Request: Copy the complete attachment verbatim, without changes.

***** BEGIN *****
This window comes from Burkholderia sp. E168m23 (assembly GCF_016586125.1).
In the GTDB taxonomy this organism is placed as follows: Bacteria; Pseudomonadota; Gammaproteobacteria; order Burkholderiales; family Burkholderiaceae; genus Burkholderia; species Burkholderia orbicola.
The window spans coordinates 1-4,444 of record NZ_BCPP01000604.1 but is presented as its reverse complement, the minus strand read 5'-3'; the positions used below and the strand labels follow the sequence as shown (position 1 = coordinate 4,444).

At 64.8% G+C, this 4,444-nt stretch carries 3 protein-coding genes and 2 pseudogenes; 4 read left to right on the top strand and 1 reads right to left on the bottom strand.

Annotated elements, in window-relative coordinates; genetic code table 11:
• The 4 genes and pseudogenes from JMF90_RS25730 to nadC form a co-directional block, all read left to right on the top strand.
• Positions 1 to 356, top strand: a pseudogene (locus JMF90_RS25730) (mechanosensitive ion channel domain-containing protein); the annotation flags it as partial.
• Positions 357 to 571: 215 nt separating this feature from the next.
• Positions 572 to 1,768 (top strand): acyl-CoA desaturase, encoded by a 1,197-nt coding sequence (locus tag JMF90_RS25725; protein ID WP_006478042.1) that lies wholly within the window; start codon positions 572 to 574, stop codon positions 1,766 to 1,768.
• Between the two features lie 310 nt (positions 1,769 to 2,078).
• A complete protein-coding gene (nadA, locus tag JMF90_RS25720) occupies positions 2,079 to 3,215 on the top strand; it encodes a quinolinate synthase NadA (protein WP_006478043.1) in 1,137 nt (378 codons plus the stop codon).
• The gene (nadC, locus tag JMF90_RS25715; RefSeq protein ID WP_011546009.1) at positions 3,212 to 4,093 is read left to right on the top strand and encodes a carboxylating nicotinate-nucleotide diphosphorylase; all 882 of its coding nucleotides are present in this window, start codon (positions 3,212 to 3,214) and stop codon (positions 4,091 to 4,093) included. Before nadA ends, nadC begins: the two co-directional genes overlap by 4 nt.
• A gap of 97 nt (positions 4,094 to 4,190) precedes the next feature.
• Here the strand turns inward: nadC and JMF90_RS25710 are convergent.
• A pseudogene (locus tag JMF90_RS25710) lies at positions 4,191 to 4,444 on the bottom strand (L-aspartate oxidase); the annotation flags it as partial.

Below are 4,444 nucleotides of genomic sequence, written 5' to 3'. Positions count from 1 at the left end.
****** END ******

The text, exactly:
This window comes from Burkholderia sp. E168m23 (assembly GCF_016586125.1).
In the GTDB taxonomy this organism is placed as follows: Bacteria; Pseudomonadota; Gammaproteobacteria; order Burkholderiales; family Burkholderiaceae; genus Burkholderia; species Burkholderia orbicola.
The window spans coordinates 1-4,444 of record NZ_BCPP01000604.1 but is presented as its reverse complement, the minus strand read 5'-3'; the positions used below and the strand labels follow the sequence as shown (position 1 = coordinate 4,444).

At 64.8% G+C, this 4,444-nt stretch carries 3 protein-coding genes and 2 pseudogenes; 4 read left to right on the top strand and 1 reads right to left on the bottom strand.

Annotated elements, in window-relative coordinates; genetic code table 11:
• The 4 genes and pseudogenes from JMF90_RS25730 to nadC form a co-directional block, all read left to right on the top strand.
• Positions 1 to 356, top strand: a pseudogene (locus JMF90_RS25730) (mechanosensitive ion channel domain-containing protein); the annotation flags it as partial.
• Positions 357 to 571: 215 nt separating this feature from the next.
• Positions 572 to 1,768 (top strand): acyl-CoA desaturase, encoded by a 1,197-nt coding sequence (locus tag JMF90_RS25725; protein ID WP_006478042.1) that lies wholly within the window; start codon positions 572 to 574, stop codon positions 1,766 to 1,768.
• Between the two features lie 310 nt (positions 1,769 to 2,078).
• A complete protein-coding gene (nadA, locus tag JMF90_RS25720) occupies positions 2,079 to 3,215 on the top strand; it encodes a quinolinate synthase NadA (protein WP_006478043.1) in 1,137 nt (378 codons plus the stop codon).
• The gene (nadC, locus tag JMF90_RS25715; RefSeq protein ID WP_011546009.1) at positions 3,212 to 4,093 is read left to right on the top strand and encodes a carboxylating nicotinate-nucleotide diphosphorylase; all 882 of its coding nucleotides are present in this window, start codon (positions 3,212 to 3,214) and stop codon (positions 4,091 to 4,093) included. Before nadA ends, nadC begins: the two co-directional genes overlap by 4 nt.
• A gap of 97 nt (positions 4,094 to 4,190) precedes the next feature.
• Here the strand turns inward: nadC and JMF90_RS25710 are convergent.
• A pseudogene (locus tag JMF90_RS25710) lies at positions 4,191 to 4,444 on the bottom strand (L-aspartate oxidase); the annotation flags it as partial.

Below are 4,444 nucleotides of genomic sequence, written 5' to 3'. Positions count from 1 at the left end.